party to the conversation. However, the Reporters Committee for Freedom
of the Press Website informs readers that Federal law allowing for
"one-party consent" recordings has been strengthened by some states.
Thus, prudent researchers should always ask permission before taping a
is a book advisors can easily recommend to all students, and
especially to those who are inexperienced writers still developing a
voice and writing style. This is not a daunting read and it offers sound
advice: follow an outline, stay organized, research with a clear
purpose, and, finally, write. Affordably priced at $6.95, this is a
resource students can use repeatedly for all types of research."
---Sharon Baffa Keeling, Academic Advisor,
Dept. of Political Science and Sociology/Anthropology,
writing in National
Academic Advising Association (NACADA) Journal, issue 25. Reprinted with
permission of the author.
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An excerpt from Research Shortcuts:
Make Wise Use of Modern Aids to Research
There’s no need to remind you about photocopy machines. They’re a
standard component of all but the smallest libraries. If anything,
students tend to overuse them. It’s tempting—and seemingly timesaving—to
throw a nickel or dime into the box and have the machine copy the page
that contains the quote you may find useful. But then you end up with
reams of photocopied pages to sort through. You haven’t escaped having to
decide whether the material really fits in, whether you need it all, and
whether it belongs as a quote or a paraphrase. You’ve just put off
deciding. In many cases, that makes you read and evaluate all the material
twice. In addition to wasting money, you really do waste time.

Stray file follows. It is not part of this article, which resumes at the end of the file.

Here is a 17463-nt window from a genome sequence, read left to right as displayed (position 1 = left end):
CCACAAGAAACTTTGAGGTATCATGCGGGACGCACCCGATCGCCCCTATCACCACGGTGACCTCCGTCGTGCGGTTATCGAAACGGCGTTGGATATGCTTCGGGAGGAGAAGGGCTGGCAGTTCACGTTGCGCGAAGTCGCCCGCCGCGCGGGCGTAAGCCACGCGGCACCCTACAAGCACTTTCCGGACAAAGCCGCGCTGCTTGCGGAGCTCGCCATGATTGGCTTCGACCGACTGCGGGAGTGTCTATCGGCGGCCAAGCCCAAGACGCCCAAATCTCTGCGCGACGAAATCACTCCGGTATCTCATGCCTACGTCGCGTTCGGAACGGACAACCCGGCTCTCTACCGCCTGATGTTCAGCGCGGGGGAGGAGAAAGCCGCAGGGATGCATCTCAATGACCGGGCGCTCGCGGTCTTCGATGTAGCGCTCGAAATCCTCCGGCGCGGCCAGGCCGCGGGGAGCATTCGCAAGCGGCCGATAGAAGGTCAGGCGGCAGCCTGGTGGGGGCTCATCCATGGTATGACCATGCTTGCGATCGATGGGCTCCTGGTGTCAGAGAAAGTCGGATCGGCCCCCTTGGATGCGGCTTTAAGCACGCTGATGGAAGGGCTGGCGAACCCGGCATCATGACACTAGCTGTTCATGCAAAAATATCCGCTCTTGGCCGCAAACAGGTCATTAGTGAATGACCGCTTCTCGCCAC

Instead, do your culling right in the library. With your list of
annotated questions as a guide, you should be able to decide on the spot
whether you need a direct quote, a paraphrase, or merely notes that sum up
the information. You should even be able to tell, from the other citations
you’ve collected, whether you need a long quote or a short one.
The same is true of printing out what you find on the Internet. Unless you
think you won’t find another computer that’s connected to a printer later
on when you’re writing your first draft, just quote, paraphrase or sum up
the reference and its importance and write down its URL (Internet address)
so you can find it again.
We don’t photocopy or print out a page unless we’re planning to quote
directly more than four or five lines from it. When we do photocopy or
make a printout, we circle the applicable part immediately so we don’t
have to read the entire page again. Remember to key the page to your
bibliography sheet by writing the author’s last name and reference number
on it, and make sure to add the number of the question it answers.
The Internet is filled with up-to-date and historic information about
everything under the sun, much of it free for the taking. But to find
them, you have to choose a good search engine for your needs, learn how to
use its search rules and shortcuts and get very good at choosing the right
Search engines keep complete, up-to-date information about nearly
everything on the Web. Some are more family oriented than others and